Free Wi-Fi in a Carenderia? — Thoughts on the Power of the Market While Hanging Out in Burger King
I'm actually just hanging out in Burger King right now and ordered some food. I'm not really a big fan of their meals but then one thing attracted me to hang out here — fast-food-priced meals and free wi-fi. Instead of using a USB internet stick or paying for mobile data (I don't even have a capable smart phone right now), I can just grab a meal here and access the internet at the same time.
This reminded me of a news clip I watched in GMA a long time ago. It's about carinderias (small-scale local eateries here in the Philippines) in Pasig providing free wi-fi access to their customers. Yup, you heard that right. These small-scale businesses can afford providing internet access. This makes their target market broader. They suddenly attract young employees and businessmen as compared to just having the "blue collar" workers as their customers. Free internet access adds great value to the meals in restaurants and so what more in a small eatery where the food is already very affordable. Here's the news clipping:
The incentive for profit and the threats of competition force suppliers and service providers to either lower their price or provide higher quality service (or both!) naturally. There really is nothing wrong with "profiteering" or being a "greedy capitalist pig" (for as long as your profits are justly and fairly acquired). There is nothing wrong in making it easier for investors to enter the market and add more competition. As we see, they merely provide lower prices, better services, and innovations; many times naturally bringing down the price to zero much like when we get to have free drinking water in restaurants or like now when I'm using free wi-fi here in Burger King.
And look at how that innovative carenderia decided to risk capital and invest in providing free internet access to their customers. It was their incentive for profit and their actions to go against their competitors that gave them the courage to risk their capital to provide better service.
Small to medium businesses make up the backbone of our economy. Not only are these sectors key to significant increase in our prosperity, it will also help in alleviating poverty.
Should we really allow the government, who governs only under our consent, to impose burdens like red tapes, taxes, requirements, permits, on these small businesses? These things will only add to their costs and in turn will increase their prices, lower their wages and hiring capability, lessen their incentive to innovate, and many more negative effects.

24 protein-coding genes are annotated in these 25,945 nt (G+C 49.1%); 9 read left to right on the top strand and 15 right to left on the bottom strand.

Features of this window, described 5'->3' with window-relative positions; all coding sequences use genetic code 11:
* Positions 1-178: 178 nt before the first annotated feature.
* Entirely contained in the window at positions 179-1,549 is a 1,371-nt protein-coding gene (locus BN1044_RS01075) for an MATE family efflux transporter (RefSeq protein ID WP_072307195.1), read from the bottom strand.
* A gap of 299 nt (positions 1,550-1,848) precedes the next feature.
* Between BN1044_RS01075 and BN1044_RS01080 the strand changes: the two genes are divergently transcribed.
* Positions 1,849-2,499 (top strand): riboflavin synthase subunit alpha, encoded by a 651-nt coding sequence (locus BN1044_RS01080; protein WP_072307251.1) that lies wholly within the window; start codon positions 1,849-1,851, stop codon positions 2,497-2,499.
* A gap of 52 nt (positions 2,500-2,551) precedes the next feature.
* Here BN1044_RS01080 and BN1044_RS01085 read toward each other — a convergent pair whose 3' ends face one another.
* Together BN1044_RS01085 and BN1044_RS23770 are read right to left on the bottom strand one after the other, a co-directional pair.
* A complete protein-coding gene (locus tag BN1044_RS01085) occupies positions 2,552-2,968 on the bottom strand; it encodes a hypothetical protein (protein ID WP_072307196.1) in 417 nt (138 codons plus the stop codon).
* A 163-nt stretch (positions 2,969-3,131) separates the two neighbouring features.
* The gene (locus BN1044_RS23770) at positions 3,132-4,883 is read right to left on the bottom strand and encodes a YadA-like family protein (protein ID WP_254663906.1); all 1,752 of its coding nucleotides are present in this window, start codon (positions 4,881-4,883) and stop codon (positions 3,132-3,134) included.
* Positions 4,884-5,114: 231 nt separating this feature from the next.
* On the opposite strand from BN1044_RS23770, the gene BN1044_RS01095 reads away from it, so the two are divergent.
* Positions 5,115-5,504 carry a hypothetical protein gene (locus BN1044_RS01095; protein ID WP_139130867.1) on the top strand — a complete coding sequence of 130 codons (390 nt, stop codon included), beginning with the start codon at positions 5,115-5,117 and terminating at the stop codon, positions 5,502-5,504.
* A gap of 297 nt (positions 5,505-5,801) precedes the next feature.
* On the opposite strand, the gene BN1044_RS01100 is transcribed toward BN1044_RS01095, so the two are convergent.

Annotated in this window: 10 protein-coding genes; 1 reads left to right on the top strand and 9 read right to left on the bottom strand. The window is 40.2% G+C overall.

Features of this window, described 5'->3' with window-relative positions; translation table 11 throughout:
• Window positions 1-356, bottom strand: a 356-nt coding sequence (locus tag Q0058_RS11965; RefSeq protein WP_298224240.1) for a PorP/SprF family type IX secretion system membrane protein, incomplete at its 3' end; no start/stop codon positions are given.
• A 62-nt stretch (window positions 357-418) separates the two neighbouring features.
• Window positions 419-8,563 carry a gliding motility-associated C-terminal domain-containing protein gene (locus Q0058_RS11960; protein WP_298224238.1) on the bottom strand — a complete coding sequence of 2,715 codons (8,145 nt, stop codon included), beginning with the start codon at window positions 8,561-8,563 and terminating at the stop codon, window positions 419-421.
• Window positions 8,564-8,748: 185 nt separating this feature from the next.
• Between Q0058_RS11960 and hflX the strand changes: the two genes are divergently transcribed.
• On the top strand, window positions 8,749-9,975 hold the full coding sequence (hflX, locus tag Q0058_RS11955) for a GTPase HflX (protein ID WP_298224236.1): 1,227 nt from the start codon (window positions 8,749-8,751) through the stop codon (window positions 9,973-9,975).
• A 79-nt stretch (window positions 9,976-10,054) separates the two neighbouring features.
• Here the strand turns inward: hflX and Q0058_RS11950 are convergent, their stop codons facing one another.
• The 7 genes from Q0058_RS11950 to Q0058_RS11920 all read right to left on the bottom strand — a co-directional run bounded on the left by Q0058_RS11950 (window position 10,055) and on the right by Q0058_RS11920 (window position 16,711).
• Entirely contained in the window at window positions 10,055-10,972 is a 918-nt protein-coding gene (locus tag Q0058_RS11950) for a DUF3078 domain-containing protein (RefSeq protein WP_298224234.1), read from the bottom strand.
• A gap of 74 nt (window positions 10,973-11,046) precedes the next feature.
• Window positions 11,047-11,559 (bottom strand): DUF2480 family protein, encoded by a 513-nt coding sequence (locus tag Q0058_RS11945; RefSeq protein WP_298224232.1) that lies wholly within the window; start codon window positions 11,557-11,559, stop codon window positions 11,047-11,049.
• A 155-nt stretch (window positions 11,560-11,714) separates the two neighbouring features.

Many carinderias and street food vendors don't have business permits or health permits or pay VAT or income tax. These people are just trying to make an honest living. They're not out there stealing, robbing, or committing other crimes. They just want to engage in voluntary exchange and trade. They just want food on the table for their families. They just want to send their children to school.
They are not pointing a gun at you and forcing you to eat in their place (this is called coercion). I've eaten tons of street food and didn't really get sick even without the grant of the State for a "health permit". I'm not saying that the food street vendors are selling are completely clean. All I am saying is that it is all voluntary. Again, they are not pointing a gun at you.
But technically they are in the black market. Legally, we gave the government the power to close down their stores and confiscate their hard-earned money. If you do not pay them certain fees or put up redundant permits on your walls, they have the power to send you to jail. You have no choice. Again, this is called coercion. It is not the entrepreneurs pointing a gun at you, it is the government (very timely since gun control issues and debate are trending and many want the government to have complete monopoly on force).
It's a good thing it's not as strict here as in other countries. The government really can't implement closing down all these places because the consumers and suppliers that are voluntarily trading are able to protect the market. It has already become de facto legal in many places. It has a very agorist counter-economics vibe to it all. I've heard from expats who are fellow libertarians that they actually love this aspect of legislation and governance in our country. This doesn't mean, though, that we shouldn't be concerned.
Anyway, my burger and my fries are cold now. *sigh*